This may be a mistaken perception, but in politics perception plays a major role.

In response, speaking to his top military officers, President Putin said: “This is not a defence system. This is part of U.S. nuclear strategic potential brought onto a periphery. In this case, Eastern Europe is such periphery.” He went on to say: “Until now, those taking such decisions have lived in calm, fairly well-off and in safety. Now, as these elements of ballistic missile defence are deployed, we are forced to think how to neutralize emerging threats to the Russian Federation.”

All this sounds very ominous.

There are clear signs of a return to a new Cold War based on false premises. In fact, the dangers of the new Cold War are much greater than was the case with the old Cold War, because at that time there was some form of parity between the two sides, and neither side pushed openly for confrontation, while at the moment, the Warsaw Pact is gone and Russia’s military spending is only 8% of NATO’s spending.

This imbalance creates excessive self-confidence in the West and great apprehension in Russia.

During the Cold War, each side knew the rules of the game and did not transgress them. Each side knew how far it could push before igniting a serious confrontation. Such constraints do not exist at the moment. The proliferation of tactical nuclear weapons is another factor that makes their use more likely, which then would inadvertently result in a full-blown confrontation.

Perhaps the most important factor was the post-World War generation was still aware of the horrors of the war, while at the moment the younger generations fortunately do not have such memories and may not be as sensitive to the use of force.

Recently, former U.S. Defence Secretary Chuck Hagel warned that both sides would find themselves “very quickly in another Cold War build-up here that makes sense for neither side.”

As President Obama eloquently said in his speech in Hiroshima: “Seventy-one years ago, on a bright cloudless morning, death fell from the sky and the world was changed. A flash of light and a wall of fire destroyed a city and demonstrated that mankind possessed the means to destroy itself.”

He reminded us: “The world war that reached its brutal end in Hiroshima and Nagasaki was fought among the wealthiest and most powerful of nations. Their civilizations had given the world great cities and magnificent art. Their thinkers had advanced ideas of justice and harmony and truth. And yet the war grew out of the same base instinct for domination or conquest that had caused conflicts among the simplest tribes, an old pattern amplified by new capabilities and without new constraints.”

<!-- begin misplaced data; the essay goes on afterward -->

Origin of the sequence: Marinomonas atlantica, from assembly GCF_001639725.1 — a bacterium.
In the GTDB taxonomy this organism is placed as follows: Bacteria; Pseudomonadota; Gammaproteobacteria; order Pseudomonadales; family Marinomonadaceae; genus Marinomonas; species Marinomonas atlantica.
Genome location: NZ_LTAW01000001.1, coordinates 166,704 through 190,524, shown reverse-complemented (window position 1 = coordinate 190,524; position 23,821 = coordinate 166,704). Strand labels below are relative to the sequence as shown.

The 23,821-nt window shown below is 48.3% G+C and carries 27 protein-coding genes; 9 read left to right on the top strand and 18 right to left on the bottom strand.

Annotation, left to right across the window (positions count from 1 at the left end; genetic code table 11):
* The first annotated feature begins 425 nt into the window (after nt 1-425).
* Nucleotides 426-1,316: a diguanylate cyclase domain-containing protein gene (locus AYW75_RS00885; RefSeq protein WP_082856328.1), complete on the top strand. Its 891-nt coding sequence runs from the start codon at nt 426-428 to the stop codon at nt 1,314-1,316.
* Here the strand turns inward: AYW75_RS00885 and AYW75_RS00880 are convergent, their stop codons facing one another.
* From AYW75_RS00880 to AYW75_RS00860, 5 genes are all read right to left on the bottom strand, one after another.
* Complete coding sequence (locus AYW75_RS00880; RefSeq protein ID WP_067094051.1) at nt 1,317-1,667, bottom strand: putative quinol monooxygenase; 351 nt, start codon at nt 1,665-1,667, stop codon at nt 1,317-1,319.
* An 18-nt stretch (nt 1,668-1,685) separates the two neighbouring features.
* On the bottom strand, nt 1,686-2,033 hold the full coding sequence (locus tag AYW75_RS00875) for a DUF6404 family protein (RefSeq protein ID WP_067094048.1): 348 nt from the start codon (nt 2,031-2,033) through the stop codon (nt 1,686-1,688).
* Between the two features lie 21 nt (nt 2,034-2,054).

He went on to say: “Science allows us to communicate across the seas and fly above the clouds, to cure disease and understand the cosmos, but those same discoveries can be turned into ever more efficient killing machines. The wars of the modern age teach us this truth. Hiroshima teaches this truth. Technological progress without an equivalent progress in human institutions can doom us. The scientific revolution that led to the splitting of an atom requires a moral revolution as well.”

We must bring about a moral revolution if we do not wish to repeat our past mistakes.

TFF intends to publish a series of PressInfos in the coming weeks exposing some of the false claims of each side against the other. Facing the threats head on and finding ways of preventing them are essential to the survival of the human race.

Footnote

1- See: “The Zinn Reader: Writings on Disobedience and Democracy”, p 367

About the author:

Farhang Jahanpour, a TFF Associate and Board member and Fellow of The Royal Asiatic Society, is a former professor and dean of the Faculty of Foreign Languages at the University of Isfahan and a former Senior Research Fellow at Harvard University. He is a tutor in the Department of Continuing Education and a member of Kellogg College, University of Oxford.